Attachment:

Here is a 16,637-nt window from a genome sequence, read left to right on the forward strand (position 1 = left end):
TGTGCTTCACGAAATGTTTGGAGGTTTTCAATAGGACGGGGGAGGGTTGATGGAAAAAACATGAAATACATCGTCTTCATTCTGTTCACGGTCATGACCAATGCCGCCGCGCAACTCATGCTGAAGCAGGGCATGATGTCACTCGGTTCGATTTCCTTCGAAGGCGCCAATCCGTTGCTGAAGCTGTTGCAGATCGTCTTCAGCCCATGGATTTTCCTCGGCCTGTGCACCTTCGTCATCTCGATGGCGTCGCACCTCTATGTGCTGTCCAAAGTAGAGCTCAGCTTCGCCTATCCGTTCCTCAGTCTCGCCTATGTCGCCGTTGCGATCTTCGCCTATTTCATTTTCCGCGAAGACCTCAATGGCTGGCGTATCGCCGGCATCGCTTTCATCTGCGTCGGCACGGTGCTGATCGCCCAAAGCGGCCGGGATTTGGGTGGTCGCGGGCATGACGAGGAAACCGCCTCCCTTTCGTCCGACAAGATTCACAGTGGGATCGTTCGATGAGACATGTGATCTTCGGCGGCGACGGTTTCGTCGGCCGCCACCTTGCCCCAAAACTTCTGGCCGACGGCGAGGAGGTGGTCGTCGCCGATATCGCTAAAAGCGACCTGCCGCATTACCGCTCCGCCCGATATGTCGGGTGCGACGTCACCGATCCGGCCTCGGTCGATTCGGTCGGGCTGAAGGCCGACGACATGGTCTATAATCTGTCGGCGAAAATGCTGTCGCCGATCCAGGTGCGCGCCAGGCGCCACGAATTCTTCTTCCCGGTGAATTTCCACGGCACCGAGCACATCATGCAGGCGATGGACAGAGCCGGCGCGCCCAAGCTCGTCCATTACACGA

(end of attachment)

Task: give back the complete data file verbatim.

Here is a 16,637-nt window from a genome sequence, read left to right on the forward strand (position 1 = left end):
TGTGCTTCACGAAATGTTTGGAGGTTTTCAATAGGACGGGGGAGGGTTGATGGAAAAAACATGAAATACATCGTCTTCATTCTGTTCACGGTCATGACCAATGCCGCCGCGCAACTCATGCTGAAGCAGGGCATGATGTCACTCGGTTCGATTTCCTTCGAAGGCGCCAATCCGTTGCTGAAGCTGTTGCAGATCGTCTTCAGCCCATGGATTTTCCTCGGCCTGTGCACCTTCGTCATCTCGATGGCGTCGCACCTCTATGTGCTGTCCAAAGTAGAGCTCAGCTTCGCCTATCCGTTCCTCAGTCTCGCCTATGTCGCCGTTGCGATCTTCGCCTATTTCATTTTCCGCGAAGACCTCAATGGCTGGCGTATCGCCGGCATCGCTTTCATCTGCGTCGGCACGGTGCTGATCGCCCAAAGCGGCCGGGATTTGGGTGGTCGCGGGCATGACGAGGAAACCGCCTCCCTTTCGTCCGACAAGATTCACAGTGGGATCGTTCGATGAGACATGTGATCTTCGGCGGCGACGGTTTCGTCGGCCGCCACCTTGCCCCAAAACTTCTGGCCGACGGCGAGGAGGTGGTCGTCGCCGATATCGCTAAAAGCGACCTGCCGCATTACCGCTCCGCCCGATATGTCGGGTGCGACGTCACCGATCCGGCCTCGGTCGATTCGGTCGGGCTGAAGGCCGACGACATGGTCTATAATCTGTCGGCGAAAATGCTGTCGCCGATCCAGGTGCGCGCCAGGCGCCACGAATTCTTCTTCCCGGTGAATTTCCACGGCACCGAGCACATCATGCAGGCGATGGACAGAGCCGGCGCGCCCAAGCTCGTCCATTACACGA